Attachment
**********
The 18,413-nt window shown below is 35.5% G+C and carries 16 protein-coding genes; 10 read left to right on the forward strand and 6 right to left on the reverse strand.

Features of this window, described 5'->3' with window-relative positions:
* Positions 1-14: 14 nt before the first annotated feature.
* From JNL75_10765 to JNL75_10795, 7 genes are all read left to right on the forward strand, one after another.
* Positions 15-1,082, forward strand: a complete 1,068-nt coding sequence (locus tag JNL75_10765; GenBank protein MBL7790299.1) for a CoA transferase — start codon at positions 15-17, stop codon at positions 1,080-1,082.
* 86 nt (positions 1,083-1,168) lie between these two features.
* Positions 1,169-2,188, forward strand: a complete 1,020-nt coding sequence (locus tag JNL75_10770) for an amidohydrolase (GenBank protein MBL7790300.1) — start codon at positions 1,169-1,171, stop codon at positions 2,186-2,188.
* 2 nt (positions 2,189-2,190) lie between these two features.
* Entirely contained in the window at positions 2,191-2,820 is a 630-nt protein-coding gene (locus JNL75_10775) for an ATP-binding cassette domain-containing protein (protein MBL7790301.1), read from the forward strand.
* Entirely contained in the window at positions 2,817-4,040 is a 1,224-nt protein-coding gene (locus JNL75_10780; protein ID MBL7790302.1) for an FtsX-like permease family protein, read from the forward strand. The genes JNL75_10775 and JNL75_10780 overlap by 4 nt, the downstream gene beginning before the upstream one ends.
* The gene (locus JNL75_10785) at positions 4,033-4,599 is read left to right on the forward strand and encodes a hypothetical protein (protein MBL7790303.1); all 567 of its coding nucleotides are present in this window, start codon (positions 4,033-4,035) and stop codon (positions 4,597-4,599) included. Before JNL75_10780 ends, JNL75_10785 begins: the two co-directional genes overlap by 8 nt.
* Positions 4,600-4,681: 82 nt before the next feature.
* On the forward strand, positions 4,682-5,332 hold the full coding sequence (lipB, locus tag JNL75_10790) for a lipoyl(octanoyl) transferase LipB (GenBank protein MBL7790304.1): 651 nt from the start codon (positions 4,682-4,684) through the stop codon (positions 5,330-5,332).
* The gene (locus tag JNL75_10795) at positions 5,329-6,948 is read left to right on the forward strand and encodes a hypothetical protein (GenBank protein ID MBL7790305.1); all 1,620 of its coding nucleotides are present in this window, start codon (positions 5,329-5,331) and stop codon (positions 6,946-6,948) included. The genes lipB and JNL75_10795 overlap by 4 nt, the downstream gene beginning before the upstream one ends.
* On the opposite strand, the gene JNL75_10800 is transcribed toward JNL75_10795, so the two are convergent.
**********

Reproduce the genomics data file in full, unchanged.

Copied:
The 18,413-nt window shown below is 35.5% G+C and carries 16 protein-coding genes; 10 read left to right on the forward strand and 6 right to left on the reverse strand.

Features of this window, described 5'->3' with window-relative positions:
* Positions 1-14: 14 nt before the first annotated feature.
* From JNL75_10765 to JNL75_10795, 7 genes are all read left to right on the forward strand, one after another.
* Positions 15-1,082, forward strand: a complete 1,068-nt coding sequence (locus tag JNL75_10765; GenBank protein MBL7790299.1) for a CoA transferase — start codon at positions 15-17, stop codon at positions 1,080-1,082.
* 86 nt (positions 1,083-1,168) lie between these two features.
* Positions 1,169-2,188, forward strand: a complete 1,020-nt coding sequence (locus tag JNL75_10770) for an amidohydrolase (GenBank protein MBL7790300.1) — start codon at positions 1,169-1,171, stop codon at positions 2,186-2,188.
* 2 nt (positions 2,189-2,190) lie between these two features.
* Entirely contained in the window at positions 2,191-2,820 is a 630-nt protein-coding gene (locus JNL75_10775) for an ATP-binding cassette domain-containing protein (protein MBL7790301.1), read from the forward strand.
* Entirely contained in the window at positions 2,817-4,040 is a 1,224-nt protein-coding gene (locus JNL75_10780; protein ID MBL7790302.1) for an FtsX-like permease family protein, read from the forward strand. The genes JNL75_10775 and JNL75_10780 overlap by 4 nt, the downstream gene beginning before the upstream one ends.
* The gene (locus JNL75_10785) at positions 4,033-4,599 is read left to right on the forward strand and encodes a hypothetical protein (protein MBL7790303.1); all 567 of its coding nucleotides are present in this window, start codon (positions 4,033-4,035) and stop codon (positions 4,597-4,599) included. Before JNL75_10780 ends, JNL75_10785 begins: the two co-directional genes overlap by 8 nt.
* Positions 4,600-4,681: 82 nt before the next feature.
* On the forward strand, positions 4,682-5,332 hold the full coding sequence (lipB, locus tag JNL75_10790) for a lipoyl(octanoyl) transferase LipB (GenBank protein MBL7790304.1): 651 nt from the start codon (positions 4,682-4,684) through the stop codon (positions 5,330-5,332).
* The gene (locus tag JNL75_10795) at positions 5,329-6,948 is read left to right on the forward strand and encodes a hypothetical protein (GenBank protein ID MBL7790305.1); all 1,620 of its coding nucleotides are present in this window, start codon (positions 5,329-5,331) and stop codon (positions 6,946-6,948) included. The genes lipB and JNL75_10795 overlap by 4 nt, the downstream gene beginning before the upstream one ends.
* On the opposite strand, the gene JNL75_10800 is transcribed toward JNL75_10795, so the two are convergent.